Sri Lanka climate is tropical and consists of distinct wet and dry seasons. The Yala monsoon brings abundant rainfall to the country’s western and southern regions from May to September; the area experiences its dry season during December through March. Altogether, the southwest receives around 4000mm of rainfall each year. The Maha monsoon affects northern and eastern Sri Lanka weather and often lasts from October to January, with the dry season usually lasting from May to September. This region receives approximately 1000mm of precipitation annually, significantly less than the other half of the country. There is also an inter-monsoonal period in October and November during which rain and thunderstorms occur frequently across the island.
Generally speaking, upland areas of Sri Lanka are cooler and more temperate, with a yearly average around 16-20ºC (60-68ºF), and coastal areas are warmer with average temperatures around 27ºC (80ºF). The March-June season experiences slightly higher temperatures (up to 33ºC / 92ºF), while the temperatures in November-January are a few degrees lower (around 24ºC / 75ºF at the coast). Sri Lanka weather along the shores is made more comfortable by cooling sea breezes. The surrounding sea remains rather constant at roughly 27ºC (80ºF) year-round. Humidity is typically rather high in Sri Lanka, averaging out at around 80% year-round.
As the nation is located in the tropics, Sri Lanka weather can be severely affected by an El Niño. Though this irregular climate change only occurs around every three to seven years, the area’s weather can be altered for an extended time in effect. In the presence of a strong El Niño, expect a chance of drought conditions during the March-August months and possible flooding September-November. Floods regularly hit Sri Lanka, particularly in the southwestern region, so it may be wise to avoid the area during the wet season.
Sri Lanka climate can be at its most enjoyable in the drier seasons; the best time to travel to the west, south and upland areas of the island is during December to March, while the recommended travel season for the east coast region is April to September.
The most popular season for tourism is between December and March, when the country attracts Europeans fleeing the Northern Hemisphere’s winter weather. Christmas and the New Year are particularly popular for a Sri Lankan holiday, while July and August represent festival season on the island – if travelling during either time it is recommended to book well in advance to guarantee accommodation.
The island is certainly a year-round destination as there is usually one region of the country experiencing good weather, while others are hit by poorer conditions. The diverse topography of Sri Lanka allows for balmy beach holidays on the east coast from April to November, while the west is ideal for hitting the beach from December to March. However, be aware that Sri Lanka weather can be unpredictable during any season.
The western and southern areas experience their monsoon season during May to September while the northern and eastern areas are affected by the monsoon between October to January. The island is certainly a year-round destination as while one area is might be off-limits due to poor weather, the other region is likely to be experiencing good conditions.
The recommended time for a Sri Lankan getaway is during either coast's dry season - April to November for the eastern coast and December to March for the west coast and central highlands. Christmas and the New Year are particularly popular times to go to Sri Lanka, while July and August represent festival season on the island – if travelling during either time it is recommended to book well in advance to guarantee accommodation.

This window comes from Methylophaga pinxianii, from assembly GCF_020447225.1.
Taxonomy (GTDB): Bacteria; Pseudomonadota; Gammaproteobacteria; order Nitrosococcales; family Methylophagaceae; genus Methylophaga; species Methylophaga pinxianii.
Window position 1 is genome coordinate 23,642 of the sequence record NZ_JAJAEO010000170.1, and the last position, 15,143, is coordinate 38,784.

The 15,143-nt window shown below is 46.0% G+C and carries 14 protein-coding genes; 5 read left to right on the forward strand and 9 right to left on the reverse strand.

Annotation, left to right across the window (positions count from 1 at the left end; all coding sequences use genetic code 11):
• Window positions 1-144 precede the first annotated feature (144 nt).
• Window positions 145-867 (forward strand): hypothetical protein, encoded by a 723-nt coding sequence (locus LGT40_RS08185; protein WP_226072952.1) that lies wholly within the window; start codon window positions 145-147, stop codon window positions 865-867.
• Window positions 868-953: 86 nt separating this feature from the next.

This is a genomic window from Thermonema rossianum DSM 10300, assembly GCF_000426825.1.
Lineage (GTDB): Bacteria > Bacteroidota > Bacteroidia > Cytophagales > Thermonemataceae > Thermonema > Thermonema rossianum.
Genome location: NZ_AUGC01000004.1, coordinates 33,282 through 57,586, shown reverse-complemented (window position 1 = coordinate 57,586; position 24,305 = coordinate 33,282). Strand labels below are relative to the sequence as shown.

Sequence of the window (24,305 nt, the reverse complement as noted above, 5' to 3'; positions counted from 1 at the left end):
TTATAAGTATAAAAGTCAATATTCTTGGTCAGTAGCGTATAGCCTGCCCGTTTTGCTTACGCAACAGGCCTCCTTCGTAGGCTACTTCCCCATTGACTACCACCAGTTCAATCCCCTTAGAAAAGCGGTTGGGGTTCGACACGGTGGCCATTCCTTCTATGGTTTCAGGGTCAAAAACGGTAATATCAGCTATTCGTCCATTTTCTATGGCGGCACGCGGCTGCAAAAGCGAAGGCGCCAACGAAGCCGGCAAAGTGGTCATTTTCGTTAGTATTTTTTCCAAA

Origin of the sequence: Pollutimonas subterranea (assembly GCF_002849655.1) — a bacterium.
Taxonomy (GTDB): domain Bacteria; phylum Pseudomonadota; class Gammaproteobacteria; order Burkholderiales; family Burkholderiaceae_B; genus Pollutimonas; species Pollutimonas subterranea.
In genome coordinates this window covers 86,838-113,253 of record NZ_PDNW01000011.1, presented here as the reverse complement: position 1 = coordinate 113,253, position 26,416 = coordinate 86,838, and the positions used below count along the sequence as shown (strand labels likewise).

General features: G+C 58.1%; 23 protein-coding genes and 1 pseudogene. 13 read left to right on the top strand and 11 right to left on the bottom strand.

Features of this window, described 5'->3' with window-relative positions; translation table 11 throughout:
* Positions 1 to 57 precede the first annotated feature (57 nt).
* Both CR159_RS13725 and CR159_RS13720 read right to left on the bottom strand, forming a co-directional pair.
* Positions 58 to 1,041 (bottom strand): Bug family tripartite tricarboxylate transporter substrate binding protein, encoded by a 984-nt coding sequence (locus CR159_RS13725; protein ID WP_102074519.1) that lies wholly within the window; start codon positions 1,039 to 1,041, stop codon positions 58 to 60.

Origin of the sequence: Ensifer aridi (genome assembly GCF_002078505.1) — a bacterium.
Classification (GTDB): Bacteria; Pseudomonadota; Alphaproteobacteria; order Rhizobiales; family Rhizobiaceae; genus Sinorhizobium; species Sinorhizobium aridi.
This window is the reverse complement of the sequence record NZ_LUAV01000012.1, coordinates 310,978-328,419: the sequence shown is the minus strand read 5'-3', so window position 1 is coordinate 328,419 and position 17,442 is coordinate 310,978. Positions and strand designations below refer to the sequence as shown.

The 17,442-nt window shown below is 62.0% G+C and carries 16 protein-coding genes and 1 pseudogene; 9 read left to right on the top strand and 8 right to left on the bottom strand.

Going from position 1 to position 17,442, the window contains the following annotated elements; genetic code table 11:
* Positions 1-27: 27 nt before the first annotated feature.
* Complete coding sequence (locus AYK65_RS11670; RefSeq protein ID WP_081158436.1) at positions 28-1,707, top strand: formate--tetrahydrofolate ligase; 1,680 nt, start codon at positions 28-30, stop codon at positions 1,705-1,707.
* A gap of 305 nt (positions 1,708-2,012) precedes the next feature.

Generally speaking, upland areas of Sri Lanka are cooler and more temperate, with a yearly average around 16-20ºC (60-68ºF), and coastal areas are warmer with average temperatures around 27ºC (80ºF). The March-June season experiences slightly higher temperatures of up to 33ºC (92ºF), while the temperatures in November-January are a few degrees lower at around 24ºC (75ºF) at the coast. Humidity is typically rather high in Sri Lanka, averaging out at around 80% year-round. As the nation is located in the tropics, the weather can be severely affected by El Niño. Though this irregular phenomenon only occurs around every three to seven years, it can impact an area’s weather for an extended length of time, raising the possibility of severe floods and storms.
The weather in Sri Lanka can be unpredictable during any season so depending on where in the country you’re going, it’s best to take layers. The central highlands can be significantly cooler throughout the year, so you’ll need warmer clothes here. Lightweight rainwear is also recommended any time of year.
Sri Lanka is an island off the southeast coast of the Indian state of Tamil Nadu. It is separated from India by the Indian Ocean, in which lies the chain of islands called Adam's Bridge. Sri Lanka has an irregular surface with low-lying coastal plains running inland from the northern and eastern shores. The central and southern areas slope into the hills and mountains ranges of the Central Highlands. The highest peak is Pidurutalagala, which reaches an altitude of 2,524m (8,281ft).
The country’s coast consists mainly of beaches and bays, with rocky cliffs in the northeast and southwest. Due to the southwestern location of the mountain range, precipitation is heavily weighted towards this area, with the northern and eastern parts fall in the rain shadow of the Central Highlands. The wettest parts of the country in the south and west receive around 4000mm of rainfall annually. There are two major national parks, in the northwest and southeast, designated as such to protect the immense biodiversity of the country’s wildlife.